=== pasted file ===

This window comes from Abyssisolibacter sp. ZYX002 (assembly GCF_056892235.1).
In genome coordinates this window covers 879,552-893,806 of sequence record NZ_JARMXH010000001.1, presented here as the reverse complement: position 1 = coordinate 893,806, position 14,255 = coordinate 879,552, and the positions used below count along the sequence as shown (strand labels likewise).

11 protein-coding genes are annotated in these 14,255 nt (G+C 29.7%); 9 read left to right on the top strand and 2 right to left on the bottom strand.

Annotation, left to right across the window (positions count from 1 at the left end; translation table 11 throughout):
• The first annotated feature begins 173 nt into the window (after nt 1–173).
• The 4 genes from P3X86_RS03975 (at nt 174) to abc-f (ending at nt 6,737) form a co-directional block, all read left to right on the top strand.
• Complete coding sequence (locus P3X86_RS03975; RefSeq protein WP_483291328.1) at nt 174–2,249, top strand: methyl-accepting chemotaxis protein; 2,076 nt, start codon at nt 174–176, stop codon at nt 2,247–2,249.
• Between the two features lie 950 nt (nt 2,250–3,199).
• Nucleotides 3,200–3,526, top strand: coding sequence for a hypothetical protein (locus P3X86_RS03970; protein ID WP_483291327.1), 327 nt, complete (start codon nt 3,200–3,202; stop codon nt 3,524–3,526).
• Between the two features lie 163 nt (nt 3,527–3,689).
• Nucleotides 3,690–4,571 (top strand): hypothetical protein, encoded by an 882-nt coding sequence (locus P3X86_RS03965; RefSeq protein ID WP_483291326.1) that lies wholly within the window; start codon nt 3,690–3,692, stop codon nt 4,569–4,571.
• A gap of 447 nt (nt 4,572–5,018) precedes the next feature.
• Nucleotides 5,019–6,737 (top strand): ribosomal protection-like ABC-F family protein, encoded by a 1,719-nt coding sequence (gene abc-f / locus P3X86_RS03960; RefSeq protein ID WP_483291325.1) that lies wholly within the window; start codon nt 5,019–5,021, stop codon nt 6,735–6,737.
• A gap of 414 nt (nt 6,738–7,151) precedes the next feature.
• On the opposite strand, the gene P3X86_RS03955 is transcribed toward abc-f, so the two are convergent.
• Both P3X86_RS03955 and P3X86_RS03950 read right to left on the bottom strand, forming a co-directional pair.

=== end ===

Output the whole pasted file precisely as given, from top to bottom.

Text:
This window comes from Abyssisolibacter sp. ZYX002 (assembly GCF_056892235.1).
In genome coordinates this window covers 879,552-893,806 of sequence record NZ_JARMXH010000001.1, presented here as the reverse complement: position 1 = coordinate 893,806, position 14,255 = coordinate 879,552, and the positions used below count along the sequence as shown (strand labels likewise).

11 protein-coding genes are annotated in these 14,255 nt (G+C 29.7%); 9 read left to right on the top strand and 2 right to left on the bottom strand.

Annotation, left to right across the window (positions count from 1 at the left end; translation table 11 throughout):
• The first annotated feature begins 173 nt into the window (after nt 1–173).
• The 4 genes from P3X86_RS03975 (at nt 174) to abc-f (ending at nt 6,737) form a co-directional block, all read left to right on the top strand.
• Complete coding sequence (locus P3X86_RS03975; RefSeq protein WP_483291328.1) at nt 174–2,249, top strand: methyl-accepting chemotaxis protein; 2,076 nt, start codon at nt 174–176, stop codon at nt 2,247–2,249.
• Between the two features lie 950 nt (nt 2,250–3,199).
• Nucleotides 3,200–3,526, top strand: coding sequence for a hypothetical protein (locus P3X86_RS03970; protein ID WP_483291327.1), 327 nt, complete (start codon nt 3,200–3,202; stop codon nt 3,524–3,526).
• Between the two features lie 163 nt (nt 3,527–3,689).
• Nucleotides 3,690–4,571 (top strand): hypothetical protein, encoded by an 882-nt coding sequence (locus P3X86_RS03965; RefSeq protein ID WP_483291326.1) that lies wholly within the window; start codon nt 3,690–3,692, stop codon nt 4,569–4,571.
• A gap of 447 nt (nt 4,572–5,018) precedes the next feature.
• Nucleotides 5,019–6,737 (top strand): ribosomal protection-like ABC-F family protein, encoded by a 1,719-nt coding sequence (gene abc-f / locus P3X86_RS03960; RefSeq protein ID WP_483291325.1) that lies wholly within the window; start codon nt 5,019–5,021, stop codon nt 6,735–6,737.
• A gap of 414 nt (nt 6,738–7,151) precedes the next feature.
• On the opposite strand, the gene P3X86_RS03955 is transcribed toward abc-f, so the two are convergent.
• Both P3X86_RS03955 and P3X86_RS03950 read right to left on the bottom strand, forming a co-directional pair.